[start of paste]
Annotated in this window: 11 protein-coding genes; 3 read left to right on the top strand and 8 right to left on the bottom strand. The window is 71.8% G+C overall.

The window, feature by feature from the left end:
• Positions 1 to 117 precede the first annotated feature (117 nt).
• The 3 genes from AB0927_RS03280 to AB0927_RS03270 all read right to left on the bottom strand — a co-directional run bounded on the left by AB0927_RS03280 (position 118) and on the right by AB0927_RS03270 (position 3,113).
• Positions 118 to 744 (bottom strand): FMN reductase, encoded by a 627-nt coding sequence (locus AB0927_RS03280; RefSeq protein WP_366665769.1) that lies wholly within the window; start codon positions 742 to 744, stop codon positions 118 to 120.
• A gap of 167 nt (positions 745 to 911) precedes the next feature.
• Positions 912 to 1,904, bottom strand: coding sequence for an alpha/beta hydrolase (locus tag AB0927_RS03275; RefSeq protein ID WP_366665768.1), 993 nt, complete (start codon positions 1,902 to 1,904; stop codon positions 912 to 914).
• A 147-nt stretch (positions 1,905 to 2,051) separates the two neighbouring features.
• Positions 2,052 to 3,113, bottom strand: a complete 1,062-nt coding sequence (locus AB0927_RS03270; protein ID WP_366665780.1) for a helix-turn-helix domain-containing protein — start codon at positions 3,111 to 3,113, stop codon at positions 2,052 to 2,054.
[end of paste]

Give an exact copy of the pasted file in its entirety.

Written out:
Annotated in this window: 11 protein-coding genes; 3 read left to right on the top strand and 8 right to left on the bottom strand. The window is 71.8% G+C overall.

The window, feature by feature from the left end:
• Positions 1 to 117 precede the first annotated feature (117 nt).
• The 3 genes from AB0927_RS03280 to AB0927_RS03270 all read right to left on the bottom strand — a co-directional run bounded on the left by AB0927_RS03280 (position 118) and on the right by AB0927_RS03270 (position 3,113).
• Positions 118 to 744 (bottom strand): FMN reductase, encoded by a 627-nt coding sequence (locus AB0927_RS03280; RefSeq protein WP_366665769.1) that lies wholly within the window; start codon positions 742 to 744, stop codon positions 118 to 120.
• A gap of 167 nt (positions 745 to 911) precedes the next feature.
• Positions 912 to 1,904, bottom strand: coding sequence for an alpha/beta hydrolase (locus tag AB0927_RS03275; RefSeq protein ID WP_366665768.1), 993 nt, complete (start codon positions 1,902 to 1,904; stop codon positions 912 to 914).
• A 147-nt stretch (positions 1,905 to 2,051) separates the two neighbouring features.
• Positions 2,052 to 3,113, bottom strand: a complete 1,062-nt coding sequence (locus AB0927_RS03270; protein ID WP_366665780.1) for a helix-turn-helix domain-containing protein — start codon at positions 3,111 to 3,113, stop codon at positions 2,052 to 2,054.